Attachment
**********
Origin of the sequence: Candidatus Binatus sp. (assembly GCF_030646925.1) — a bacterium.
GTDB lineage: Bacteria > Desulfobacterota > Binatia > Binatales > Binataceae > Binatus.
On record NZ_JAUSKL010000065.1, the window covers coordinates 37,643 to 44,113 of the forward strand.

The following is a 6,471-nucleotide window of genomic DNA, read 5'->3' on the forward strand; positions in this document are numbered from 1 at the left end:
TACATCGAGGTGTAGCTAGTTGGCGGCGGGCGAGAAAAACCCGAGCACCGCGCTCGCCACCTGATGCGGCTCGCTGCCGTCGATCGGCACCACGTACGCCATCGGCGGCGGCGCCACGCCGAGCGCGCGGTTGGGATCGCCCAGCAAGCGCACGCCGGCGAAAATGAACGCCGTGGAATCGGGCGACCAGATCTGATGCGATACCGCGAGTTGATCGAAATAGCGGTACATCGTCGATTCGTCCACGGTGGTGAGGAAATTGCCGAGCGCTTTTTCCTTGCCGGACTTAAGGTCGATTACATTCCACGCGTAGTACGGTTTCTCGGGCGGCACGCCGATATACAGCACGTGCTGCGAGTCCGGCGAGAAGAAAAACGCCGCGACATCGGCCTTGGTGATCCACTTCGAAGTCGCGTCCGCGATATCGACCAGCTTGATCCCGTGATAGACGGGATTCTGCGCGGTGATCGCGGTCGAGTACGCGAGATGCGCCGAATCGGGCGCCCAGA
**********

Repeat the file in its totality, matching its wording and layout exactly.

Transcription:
Origin of the sequence: Candidatus Binatus sp. (assembly GCF_030646925.1) — a bacterium.
GTDB lineage: Bacteria > Desulfobacterota > Binatia > Binatales > Binataceae > Binatus.
On record NZ_JAUSKL010000065.1, the window covers coordinates 37,643 to 44,113 of the forward strand.

The following is a 6,471-nucleotide window of genomic DNA, read 5'->3' on the forward strand; positions in this document are numbered from 1 at the left end:
TACATCGAGGTGTAGCTAGTTGGCGGCGGGCGAGAAAAACCCGAGCACCGCGCTCGCCACCTGATGCGGCTCGCTGCCGTCGATCGGCACCACGTACGCCATCGGCGGCGGCGCCACGCCGAGCGCGCGGTTGGGATCGCCCAGCAAGCGCACGCCGGCGAAAATGAACGCCGTGGAATCGGGCGACCAGATCTGATGCGATACCGCGAGTTGATCGAAATAGCGGTACATCGTCGATTCGTCCACGGTGGTGAGGAAATTGCCGAGCGCTTTTTCCTTGCCGGACTTAAGGTCGATTACATTCCACGCGTAGTACGGTTTCTCGGGCGGCACGCCGATATACAGCACGTGCTGCGAGTCCGGCGAGAAGAAAAACGCCGCGACATCGGCCTTGGTGATCCACTTCGAAGTCGCGTCCGCGATATCGACCAGCTTGATCCCGTGATAGACGGGATTCTGCGCGGTGATCGCGGTCGAGTACGCGAGATGCGCCGAATCGGGCGCCCAGA